What rights do i have in this situation?

I contacted a seller from Ebay regarding an auction he had and asked some details. He then informed me he had some other itmes he was considering selling.
After some time we came to an agreed price and shipping arangments. I paid a (fairly large) deposit and he supposedly sent.
A month later and several phone calls he says he has gotten a better offer elsewhere and will go with them instead and will refund my deposit.
My problem is that i have sold some similar items i was buying off him to pay for the purchase (basically upgrading quality) now i am out of my collection and these are hard to get and expensive.
Though in this day and age of litigation, it sounds a corny phrase, but i now actually believe in the terms “mental anguish”. I have gone to bed, playing over in my head what problems could have occured, have i done everything right, am i getting ripped off, etc etc.

In a nutshell - He agreed to sell me items, i paid the agreed price, he got a better offer, tells me to go jump. While it wasn’t a formal sale, we had an agreement, I have all emails saved with all details.

What are my legal options (if any) to

  1. Recoup the costs it will take me to get my itmes back and phone calls made ( i am in Sweden atm, he is in Australia)
  2. Time and mental anguish. This has really upset me. my S.O. has commented a few times that she can see how much this has affected me.

Any advice would be appreciated, but it would involve Australian law, as both he and I are Australian, i am just overseas at the moment.

Well, you better go to a doctor/psychiatrist for that mental anguish if you want $ for it, even then getting compensated for frustration/upset over an Ebay sale gone bad it going to be a tough sell, IMO.

Did you check the seller’s ratings?

Although of no monetary satisfaction, a negative review of the seller will make others aware. EBay is supposed to be self regulating.

Ok. There is the legal and then there is the practical. You undoubtedly have some legal rights here. What they are could prove an interesting question for a law school class on international jurisdiction and choice of law. Assuming you could settle those issues, there is a separate set of issues involving contract damages. You probably can’t collect for your time and effort. Contract damages are usually limited to “benefit of bargain.” In other words, the difference between the agreed price and the price you can get elsewhere.

But this raises practical questions:

  1. How much money is at stake? Even if you can sue this person in your home country, he probably has no assets there. Enforcing your judgment will require a lawyer in Australia, and a fresh legal proceeding over there. When I have taken cases like that here in the states, the fees have been between $3,000 and $5,000.

  2. Does this person have any assets? If not, you are wasting your time and money.

Because you did not do the deal through e-Bay, you can’t even take advantage of e-Bay’s system of ratings and sanctions. Therefore, you may be pretty much screwed. I hope this joker at least refunds your money.

Good luck.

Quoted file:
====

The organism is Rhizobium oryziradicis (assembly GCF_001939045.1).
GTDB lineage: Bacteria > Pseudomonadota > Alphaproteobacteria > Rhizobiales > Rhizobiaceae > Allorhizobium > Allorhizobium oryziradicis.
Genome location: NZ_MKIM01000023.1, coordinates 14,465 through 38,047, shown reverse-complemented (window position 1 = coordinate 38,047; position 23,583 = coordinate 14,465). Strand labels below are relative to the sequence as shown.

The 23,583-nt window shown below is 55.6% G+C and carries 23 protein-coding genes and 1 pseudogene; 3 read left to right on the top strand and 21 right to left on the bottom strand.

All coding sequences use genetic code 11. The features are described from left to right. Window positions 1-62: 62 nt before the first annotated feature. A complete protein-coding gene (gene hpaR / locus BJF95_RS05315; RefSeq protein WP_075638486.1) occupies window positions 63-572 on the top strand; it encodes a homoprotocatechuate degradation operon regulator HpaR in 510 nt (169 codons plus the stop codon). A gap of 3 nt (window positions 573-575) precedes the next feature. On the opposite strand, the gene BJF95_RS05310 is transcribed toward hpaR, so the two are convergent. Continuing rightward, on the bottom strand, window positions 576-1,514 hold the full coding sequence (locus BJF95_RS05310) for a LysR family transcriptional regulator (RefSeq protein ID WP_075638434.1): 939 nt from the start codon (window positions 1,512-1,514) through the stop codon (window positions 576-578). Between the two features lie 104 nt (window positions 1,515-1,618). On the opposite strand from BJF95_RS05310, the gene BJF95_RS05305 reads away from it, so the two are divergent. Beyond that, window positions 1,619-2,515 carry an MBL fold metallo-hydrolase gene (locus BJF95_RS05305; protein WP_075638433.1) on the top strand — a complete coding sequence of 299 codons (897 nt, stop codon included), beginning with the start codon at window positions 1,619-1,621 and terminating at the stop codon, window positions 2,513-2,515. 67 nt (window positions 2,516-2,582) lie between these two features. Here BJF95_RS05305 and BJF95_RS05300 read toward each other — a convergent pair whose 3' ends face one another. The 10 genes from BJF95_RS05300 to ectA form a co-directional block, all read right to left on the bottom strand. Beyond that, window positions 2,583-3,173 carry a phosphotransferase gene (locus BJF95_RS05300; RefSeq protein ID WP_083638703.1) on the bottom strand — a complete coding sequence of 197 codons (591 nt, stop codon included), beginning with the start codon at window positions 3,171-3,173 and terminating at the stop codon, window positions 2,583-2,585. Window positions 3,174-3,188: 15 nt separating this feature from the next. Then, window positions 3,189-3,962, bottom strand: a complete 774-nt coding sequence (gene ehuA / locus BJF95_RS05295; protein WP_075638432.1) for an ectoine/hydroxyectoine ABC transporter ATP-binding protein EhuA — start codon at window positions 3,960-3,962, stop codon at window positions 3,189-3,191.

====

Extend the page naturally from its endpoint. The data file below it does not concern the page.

If I am reading the OP correctly, this was an “off-eBay” arrangement, and therefore nothing to do with eBay at all.

That is correct about being an out-of-ebay situation.
And i will be back in Australia within a few weeks, so i would undoubtably wait until then to procede or even make enquries.
Just thought here would be a good place to start in the interum.

In the US, the best you could do is get the “contract” enforced assuming you could prove one existed. You might be able to do that. So if you “cover” and buy replacement goods elsewhere, you can get the extra cost over what he was going to sell it to you. You won’t get your phone calls or mental anguish or the value of your time. This also assumes he has some assets and you can get jurisdiction over him.

I’d be surprised if any country gave you mental anguish damages for a breach of a contract.



I did not read carefully enough. Yes. Being in Australia will help you out quite a bit. Do they have a form of small claims court there?


You definitely have a cause of action, and from what you described (though the proof lies in the e-mails and anything you have actually written) you do have an actual contract. Depending on how much money we’re talking about, you may have to hire a real lawyer…er…I mean solicitor, I think. There will be jurisdictional issues if you’re not in the same state (or is it provinces?) Depending on AUS law, you should be able to get court and lawyer fees if he loses, from what I remember of UK law at my time at Oxford.

Cover and replacing goods that you would’ve had may not be a viable option if the goods in question are hard to find (they should also have some sort of real nominal value; priceless family heirlooms probably don’t count if the value is entirely intrinsic). It is better to go find a solicitor if there is a true preceived extrinsic value (though I suppose you could threaten suit to make the dude pay up).

If the guy doesn’t have any assests, I’m not sure what the courts will do to make him pay costs. However, the court can stop his sale with an injunction and force the sale to you (in the US this largely depends on what judge you get – the judge may decide that you getting money is the best thing).

First things first, though, is to make sure that you do have a contract.